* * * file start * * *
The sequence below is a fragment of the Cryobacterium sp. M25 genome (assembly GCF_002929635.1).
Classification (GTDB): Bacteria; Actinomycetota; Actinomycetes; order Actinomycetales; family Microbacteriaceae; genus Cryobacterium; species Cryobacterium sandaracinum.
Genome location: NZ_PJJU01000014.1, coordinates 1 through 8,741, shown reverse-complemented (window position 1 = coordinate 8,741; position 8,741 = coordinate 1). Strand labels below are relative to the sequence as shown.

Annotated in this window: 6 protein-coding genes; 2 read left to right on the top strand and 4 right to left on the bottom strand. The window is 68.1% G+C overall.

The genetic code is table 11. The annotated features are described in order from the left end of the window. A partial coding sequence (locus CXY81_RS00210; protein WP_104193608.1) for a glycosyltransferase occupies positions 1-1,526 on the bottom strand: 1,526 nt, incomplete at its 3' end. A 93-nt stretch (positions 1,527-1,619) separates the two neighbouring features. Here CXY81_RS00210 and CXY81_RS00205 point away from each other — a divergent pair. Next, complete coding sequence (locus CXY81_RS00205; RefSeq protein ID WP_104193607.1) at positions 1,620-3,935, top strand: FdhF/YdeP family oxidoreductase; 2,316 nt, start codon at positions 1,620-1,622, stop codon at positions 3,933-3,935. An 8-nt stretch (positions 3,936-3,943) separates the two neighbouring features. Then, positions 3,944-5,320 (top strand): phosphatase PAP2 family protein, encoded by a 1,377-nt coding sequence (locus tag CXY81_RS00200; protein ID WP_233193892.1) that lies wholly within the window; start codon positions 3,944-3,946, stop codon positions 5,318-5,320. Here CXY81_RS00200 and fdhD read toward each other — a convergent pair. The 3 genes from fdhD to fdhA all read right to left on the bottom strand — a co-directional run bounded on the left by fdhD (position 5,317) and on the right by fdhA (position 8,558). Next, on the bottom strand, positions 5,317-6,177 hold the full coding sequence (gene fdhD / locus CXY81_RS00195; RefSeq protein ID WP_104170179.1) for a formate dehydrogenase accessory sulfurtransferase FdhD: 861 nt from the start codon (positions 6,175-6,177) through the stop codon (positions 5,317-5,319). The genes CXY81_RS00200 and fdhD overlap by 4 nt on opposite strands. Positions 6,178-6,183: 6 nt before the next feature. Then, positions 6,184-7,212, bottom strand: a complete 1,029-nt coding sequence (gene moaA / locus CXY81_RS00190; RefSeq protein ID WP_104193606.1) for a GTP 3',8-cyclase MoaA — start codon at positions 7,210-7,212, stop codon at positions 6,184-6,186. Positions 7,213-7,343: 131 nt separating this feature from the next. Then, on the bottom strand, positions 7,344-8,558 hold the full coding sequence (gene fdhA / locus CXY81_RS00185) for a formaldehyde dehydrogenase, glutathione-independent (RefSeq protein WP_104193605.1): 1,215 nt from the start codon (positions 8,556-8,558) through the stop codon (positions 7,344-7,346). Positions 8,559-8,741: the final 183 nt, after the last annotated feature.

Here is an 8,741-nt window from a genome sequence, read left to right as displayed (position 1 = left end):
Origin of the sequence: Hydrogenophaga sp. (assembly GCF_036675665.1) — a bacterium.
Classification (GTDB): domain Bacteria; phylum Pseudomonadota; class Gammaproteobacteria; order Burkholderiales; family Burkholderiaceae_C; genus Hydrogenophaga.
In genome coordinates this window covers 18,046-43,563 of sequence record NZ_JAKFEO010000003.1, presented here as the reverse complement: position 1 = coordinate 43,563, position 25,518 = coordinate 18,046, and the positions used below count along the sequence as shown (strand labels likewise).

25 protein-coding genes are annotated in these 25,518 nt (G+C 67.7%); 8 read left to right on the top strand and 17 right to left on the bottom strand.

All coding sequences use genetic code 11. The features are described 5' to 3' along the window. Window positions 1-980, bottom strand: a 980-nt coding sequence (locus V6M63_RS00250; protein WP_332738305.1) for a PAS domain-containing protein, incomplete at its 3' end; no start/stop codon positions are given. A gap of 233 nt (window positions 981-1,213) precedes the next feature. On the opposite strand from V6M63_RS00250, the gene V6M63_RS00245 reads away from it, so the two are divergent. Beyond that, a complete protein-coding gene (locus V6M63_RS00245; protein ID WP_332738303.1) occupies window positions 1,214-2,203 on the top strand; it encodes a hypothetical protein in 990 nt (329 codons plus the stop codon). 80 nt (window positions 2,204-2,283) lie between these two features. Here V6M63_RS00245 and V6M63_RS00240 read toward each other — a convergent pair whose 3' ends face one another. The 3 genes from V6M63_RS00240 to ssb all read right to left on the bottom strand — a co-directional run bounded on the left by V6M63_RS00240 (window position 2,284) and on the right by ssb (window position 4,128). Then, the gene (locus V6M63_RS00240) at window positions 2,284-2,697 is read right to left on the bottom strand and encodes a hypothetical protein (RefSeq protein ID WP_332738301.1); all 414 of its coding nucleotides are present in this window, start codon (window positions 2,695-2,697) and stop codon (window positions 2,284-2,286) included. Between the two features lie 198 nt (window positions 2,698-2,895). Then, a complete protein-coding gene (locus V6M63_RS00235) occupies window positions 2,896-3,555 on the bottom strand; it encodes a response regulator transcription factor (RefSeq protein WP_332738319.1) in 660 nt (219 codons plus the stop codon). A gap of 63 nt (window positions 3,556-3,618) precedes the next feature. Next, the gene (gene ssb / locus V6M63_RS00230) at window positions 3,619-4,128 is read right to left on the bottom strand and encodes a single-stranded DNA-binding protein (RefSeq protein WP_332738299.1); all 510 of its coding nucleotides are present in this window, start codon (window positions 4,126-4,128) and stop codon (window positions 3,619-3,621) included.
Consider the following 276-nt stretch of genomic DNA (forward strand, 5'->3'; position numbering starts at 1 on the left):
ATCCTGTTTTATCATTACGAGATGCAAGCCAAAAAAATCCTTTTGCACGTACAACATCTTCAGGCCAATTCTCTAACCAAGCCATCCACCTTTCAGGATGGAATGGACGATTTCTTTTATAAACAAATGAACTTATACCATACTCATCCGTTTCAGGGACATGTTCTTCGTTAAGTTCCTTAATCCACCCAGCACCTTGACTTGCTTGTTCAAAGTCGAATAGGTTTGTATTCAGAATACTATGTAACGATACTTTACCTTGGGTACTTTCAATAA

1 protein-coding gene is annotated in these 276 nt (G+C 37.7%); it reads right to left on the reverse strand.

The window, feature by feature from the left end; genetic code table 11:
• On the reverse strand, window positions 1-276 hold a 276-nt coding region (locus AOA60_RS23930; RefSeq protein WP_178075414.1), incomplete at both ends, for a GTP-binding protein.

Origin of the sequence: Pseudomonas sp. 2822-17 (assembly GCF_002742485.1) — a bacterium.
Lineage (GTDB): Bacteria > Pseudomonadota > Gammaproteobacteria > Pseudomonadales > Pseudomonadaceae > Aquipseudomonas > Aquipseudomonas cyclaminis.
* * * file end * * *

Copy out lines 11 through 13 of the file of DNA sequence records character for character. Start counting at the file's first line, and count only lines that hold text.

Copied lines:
All coding sequences use genetic code 11. The features are described 5' to 3' along the window. Window positions 1-980, bottom strand: a 980-nt coding sequence (locus V6M63_RS00250; protein WP_332738305.1) for a PAS domain-containing protein, incomplete at its 3' end; no start/stop codon positions are given. A gap of 233 nt (window positions 981-1,213) precedes the next feature. On the opposite strand from V6M63_RS00250, the gene V6M63_RS00245 reads away from it, so the two are divergent. Beyond that, a complete protein-coding gene (locus V6M63_RS00245; protein ID WP_332738303.1) occupies window positions 1,214-2,203 on the top strand; it encodes a hypothetical protein in 990 nt (329 codons plus the stop codon). 80 nt (window positions 2,204-2,283) lie between these two features. Here V6M63_RS00245 and V6M63_RS00240 read toward each other — a convergent pair whose 3' ends face one another. The 3 genes from V6M63_RS00240 to ssb all read right to left on the bottom strand — a co-directional run bounded on the left by V6M63_RS00240 (window position 2,284) and on the right by ssb (window position 4,128). Then, the gene (locus V6M63_RS00240) at window positions 2,284-2,697 is read right to left on the bottom strand and encodes a hypothetical protein (RefSeq protein ID WP_332738301.1); all 414 of its coding nucleotides are present in this window, start codon (window positions 2,695-2,697) and stop codon (window positions 2,284-2,286) included. Between the two features lie 198 nt (window positions 2,698-2,895). Then, a complete protein-coding gene (locus V6M63_RS00235) occupies window positions 2,896-3,555 on the bottom strand; it encodes a response regulator transcription factor (RefSeq protein WP_332738319.1) in 660 nt (219 codons plus the stop codon). A gap of 63 nt (window positions 3,556-3,618) precedes the next feature. Next, the gene (gene ssb / locus V6M63_RS00230) at window positions 3,619-4,128 is read right to left on the bottom strand and encodes a single-stranded DNA-binding protein (RefSeq protein WP_332738299.1); all 510 of its coding nucleotides are present in this window, start codon (window positions 4,126-4,128) and stop codon (window positions 3,619-3,621) included.
Consider the following 276-nt stretch of genomic DNA (forward strand, 5'->3'; position numbering starts at 1 on the left):
ATCCTGTTTTATCATTACGAGATGCAAGCCAAAAAAATCCTTTTGCACGTACAACATCTTCAGGCCAATTCTCTAACCAAGCCATCCACCTTTCAGGATGGAATGGACGATTTCTTTTATAAACAAATGAACTTATACCATACTCATCCGTTTCAGGGACATGTTCTTCGTTAAGTTCCTTAATCCACCCAGCACCTTGACTTGCTTGTTCAAAGTCGAATAGGTTTGTATTCAGAATACTATGTAACGATACTTTACCTTGGGTACTTTCAATAA